Augustine has an extraordinarily poor reputation when it comes to his understanding of sexuality; being quickly labeled by modern scholarship as repressed and repressive. more ambitious freudians then go on and attempt to diagnose the source of his frustrations, conjuring out of the mist of his personal history all kinds of scandalous speculation.
it is true that Augustine did not espouse the permissive ethic of our day, and if one considers the permissive ethic of our day to be normative, than without question he is at fault. but if we are willing to consider that we are perhaps the ones with the strange attitudes about sex, we may have a thing or two to learn from Augustine still.
for those who are eager to easily write off Augustine’s views out of hand, thinking him to consider sexuality evil and innately sinful, this particular quotation (from On Genesis, IX 8.13) will give some helpful perspective.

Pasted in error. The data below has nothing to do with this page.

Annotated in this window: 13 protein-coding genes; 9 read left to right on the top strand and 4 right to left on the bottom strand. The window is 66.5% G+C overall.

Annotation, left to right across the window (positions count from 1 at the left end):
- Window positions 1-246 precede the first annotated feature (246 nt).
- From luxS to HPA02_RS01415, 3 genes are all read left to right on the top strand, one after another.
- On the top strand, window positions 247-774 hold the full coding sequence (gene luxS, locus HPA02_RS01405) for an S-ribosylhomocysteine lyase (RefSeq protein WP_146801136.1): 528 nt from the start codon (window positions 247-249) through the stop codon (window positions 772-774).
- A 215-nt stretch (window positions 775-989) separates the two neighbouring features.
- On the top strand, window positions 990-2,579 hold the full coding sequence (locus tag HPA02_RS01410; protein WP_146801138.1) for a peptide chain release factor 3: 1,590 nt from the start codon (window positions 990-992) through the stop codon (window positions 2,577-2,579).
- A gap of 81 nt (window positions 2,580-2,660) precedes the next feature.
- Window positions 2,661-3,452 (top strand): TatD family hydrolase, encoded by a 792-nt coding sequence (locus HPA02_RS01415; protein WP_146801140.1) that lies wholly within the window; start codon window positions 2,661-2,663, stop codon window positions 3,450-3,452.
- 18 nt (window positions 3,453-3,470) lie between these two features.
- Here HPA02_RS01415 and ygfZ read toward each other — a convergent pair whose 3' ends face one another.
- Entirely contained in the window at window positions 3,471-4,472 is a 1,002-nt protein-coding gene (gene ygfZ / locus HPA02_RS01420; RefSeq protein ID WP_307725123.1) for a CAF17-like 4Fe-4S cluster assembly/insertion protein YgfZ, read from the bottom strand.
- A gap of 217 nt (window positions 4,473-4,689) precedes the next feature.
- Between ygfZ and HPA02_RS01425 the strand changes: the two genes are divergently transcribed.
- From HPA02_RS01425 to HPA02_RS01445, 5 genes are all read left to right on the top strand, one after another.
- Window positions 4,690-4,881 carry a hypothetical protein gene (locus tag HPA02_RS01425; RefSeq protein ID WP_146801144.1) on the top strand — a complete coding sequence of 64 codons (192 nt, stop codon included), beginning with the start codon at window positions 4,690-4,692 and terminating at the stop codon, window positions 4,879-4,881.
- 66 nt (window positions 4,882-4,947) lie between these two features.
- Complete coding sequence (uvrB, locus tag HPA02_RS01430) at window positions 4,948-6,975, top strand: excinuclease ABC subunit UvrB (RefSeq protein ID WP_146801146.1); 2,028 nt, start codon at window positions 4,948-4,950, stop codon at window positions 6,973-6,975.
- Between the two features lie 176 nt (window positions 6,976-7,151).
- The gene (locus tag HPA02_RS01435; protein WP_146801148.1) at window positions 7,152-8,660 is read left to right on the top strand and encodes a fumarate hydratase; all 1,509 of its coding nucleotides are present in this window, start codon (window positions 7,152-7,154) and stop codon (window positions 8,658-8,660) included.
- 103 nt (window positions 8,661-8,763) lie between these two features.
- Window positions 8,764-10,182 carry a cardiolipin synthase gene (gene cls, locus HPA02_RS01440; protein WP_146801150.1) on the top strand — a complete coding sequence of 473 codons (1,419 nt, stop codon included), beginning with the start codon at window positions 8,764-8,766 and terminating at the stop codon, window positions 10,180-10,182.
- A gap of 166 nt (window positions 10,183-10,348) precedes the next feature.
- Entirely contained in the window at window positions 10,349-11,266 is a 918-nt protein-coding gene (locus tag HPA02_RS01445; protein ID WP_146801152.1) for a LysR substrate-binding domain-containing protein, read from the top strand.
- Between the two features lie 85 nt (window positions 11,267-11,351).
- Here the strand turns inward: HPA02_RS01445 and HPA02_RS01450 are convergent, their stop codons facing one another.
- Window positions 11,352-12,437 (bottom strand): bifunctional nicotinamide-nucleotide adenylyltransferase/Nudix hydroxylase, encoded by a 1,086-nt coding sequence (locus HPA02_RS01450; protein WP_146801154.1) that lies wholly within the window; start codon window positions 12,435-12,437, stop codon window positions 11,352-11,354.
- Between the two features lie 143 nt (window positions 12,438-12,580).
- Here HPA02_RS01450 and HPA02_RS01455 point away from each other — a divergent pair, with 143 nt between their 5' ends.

We might ask what help the woman would have been made to provide the man with, if they had not been allowed to mate in Paradise. People who hold this opinion may perhaps assume that all sexual intercourse is sinful. It is indeed difficult for people who shun one set of vices for the wrong reasons not to fall into the contrary set. Thus someone horrified by miserliness becomes a spendthrift, horrified by extravagance becomes a miser; you reprove him for indolence, he becomes restless; for restlessness he becomes indolent; on being reproved for daredevilry he begins to hate it, and takes refuge in timidity, or in his effort not to be This happens when people assess wrongdoing by opinion, not by reason. In the same sort of way, when [people] are ignorant of what it is in adultery and fornication that is condemned by divine law, they execrate conjugal intercourse even for the sake of procreation.
indeed, it seems Augustine himself would counter the repressive misreading of Augustine too often held up as his teaching.